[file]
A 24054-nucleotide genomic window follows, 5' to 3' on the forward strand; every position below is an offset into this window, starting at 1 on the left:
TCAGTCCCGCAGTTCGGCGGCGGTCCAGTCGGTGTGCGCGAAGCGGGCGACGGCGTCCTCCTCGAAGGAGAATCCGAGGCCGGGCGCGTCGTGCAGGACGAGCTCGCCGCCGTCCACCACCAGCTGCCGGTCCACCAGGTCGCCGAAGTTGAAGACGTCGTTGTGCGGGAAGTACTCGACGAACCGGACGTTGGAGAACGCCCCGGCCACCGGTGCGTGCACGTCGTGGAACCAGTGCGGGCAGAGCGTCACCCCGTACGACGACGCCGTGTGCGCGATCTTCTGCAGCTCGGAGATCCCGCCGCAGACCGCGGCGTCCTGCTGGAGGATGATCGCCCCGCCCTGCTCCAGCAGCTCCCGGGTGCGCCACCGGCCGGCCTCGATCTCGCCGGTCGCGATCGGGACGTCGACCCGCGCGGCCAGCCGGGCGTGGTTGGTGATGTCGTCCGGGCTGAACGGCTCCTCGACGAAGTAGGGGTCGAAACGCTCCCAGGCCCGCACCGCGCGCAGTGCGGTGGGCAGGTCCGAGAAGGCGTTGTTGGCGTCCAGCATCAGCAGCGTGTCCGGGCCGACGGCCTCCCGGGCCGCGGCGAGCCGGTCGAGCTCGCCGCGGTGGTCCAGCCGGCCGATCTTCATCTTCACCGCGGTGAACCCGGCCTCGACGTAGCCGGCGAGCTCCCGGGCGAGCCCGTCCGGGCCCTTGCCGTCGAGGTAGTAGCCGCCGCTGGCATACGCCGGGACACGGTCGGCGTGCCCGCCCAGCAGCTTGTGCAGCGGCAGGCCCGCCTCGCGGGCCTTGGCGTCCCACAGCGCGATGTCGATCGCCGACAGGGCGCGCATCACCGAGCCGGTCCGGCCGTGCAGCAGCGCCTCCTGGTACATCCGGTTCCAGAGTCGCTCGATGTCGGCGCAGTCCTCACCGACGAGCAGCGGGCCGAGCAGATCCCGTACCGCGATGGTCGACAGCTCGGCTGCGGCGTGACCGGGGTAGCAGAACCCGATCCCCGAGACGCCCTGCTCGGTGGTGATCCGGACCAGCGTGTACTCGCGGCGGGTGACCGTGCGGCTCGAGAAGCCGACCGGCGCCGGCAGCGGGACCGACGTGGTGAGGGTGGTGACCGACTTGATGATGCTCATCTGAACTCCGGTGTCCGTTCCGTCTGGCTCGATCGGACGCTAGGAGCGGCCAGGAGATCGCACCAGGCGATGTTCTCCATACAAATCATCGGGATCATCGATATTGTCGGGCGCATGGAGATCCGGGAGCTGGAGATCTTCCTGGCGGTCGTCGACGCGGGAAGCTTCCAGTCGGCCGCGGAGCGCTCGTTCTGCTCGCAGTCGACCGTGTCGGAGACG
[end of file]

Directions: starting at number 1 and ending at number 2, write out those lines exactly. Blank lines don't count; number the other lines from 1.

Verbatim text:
A 24054-nucleotide genomic window follows, 5' to 3' on the forward strand; every position below is an offset into this window, starting at 1 on the left:
TCAGTCCCGCAGTTCGGCGGCGGTCCAGTCGGTGTGCGCGAAGCGGGCGACGGCGTCCTCCTCGAAGGAGAATCCGAGGCCGGGCGCGTCGTGCAGGACGAGCTCGCCGCCGTCCACCACCAGCTGCCGGTCCACCAGGTCGCCGAAGTTGAAGACGTCGTTGTGCGGGAAGTACTCGACGAACCGGACGTTGGAGAACGCCCCGGCCACCGGTGCGTGCACGTCGTGGAACCAGTGCGGGCAGAGCGTCACCCCGTACGACGACGCCGTGTGCGCGATCTTCTGCAGCTCGGAGATCCCGCCGCAGACCGCGGCGTCCTGCTGGAGGATGATCGCCCCGCCCTGCTCCAGCAGCTCCCGGGTGCGCCACCGGCCGGCCTCGATCTCGCCGGTCGCGATCGGGACGTCGACCCGCGCGGCCAGCCGGGCGTGGTTGGTGATGTCGTCCGGGCTGAACGGCTCCTCGACGAAGTAGGGGTCGAAACGCTCCCAGGCCCGCACCGCGCGCAGTGCGGTGGGCAGGTCCGAGAAGGCGTTGTTGGCGTCCAGCATCAGCAGCGTGTCCGGGCCGACGGCCTCCCGGGCCGCGGCGAGCCGGTCGAGCTCGCCGCGGTGGTCCAGCCGGCCGATCTTCATCTTCACCGCGGTGAACCCGGCCTCGACGTAGCCGGCGAGCTCCCGGGCGAGCCCGTCCGGGCCCTTGCCGTCGAGGTAGTAGCCGCCGCTGGCATACGCCGGGACACGGTCGGCGTGCCCGCCCAGCAGCTTGTGCAGCGGCAGGCCCGCCTCGCGGGCCTTGGCGTCCCACAGCGCGATGTCGATCGCCGACAGGGCGCGCATCACCGAGCCGGTCCGGCCGTGCAGCAGCGCCTCCTGGTACATCCGGTTCCAGAGTCGCTCGATGTCGGCGCAGTCCTCACCGACGAGCAGCGGGCCGAGCAGATCCCGTACCGCGATGGTCGACAGCTCGGCTGCGGCGTGACCGGGGTAGCAGAACCCGATCCCCGAGACGCCCTGCTCGGTGGTGATCCGGACCAGCGTGTACTCGCGGCGGGTGACCGTGCGGCTCGAGAAGCCGACCGGCGCCGGCAGCGGGACCGACGTGGTGAGGGTGGTGACCGACTTGATGATGCTCATCTGAACTCCGGTGTCCGTTCCGTCTGGCTCGATCGGACGCTAGGAGCGGCCAGGAGATCGCACCAGGCGATGTTCTCCATACAAATCATCGGGATCATCGATATTGTCGGGCGCATGGAGATCCGGGAGCTGGAGATCTTCCTGGCGGTCGTCGACGCGGGAAGCTTCCAGTCGGCCGCGGAGCGCTCGTTCTGCTCGCAGTCGACCGTGTCGGAGACG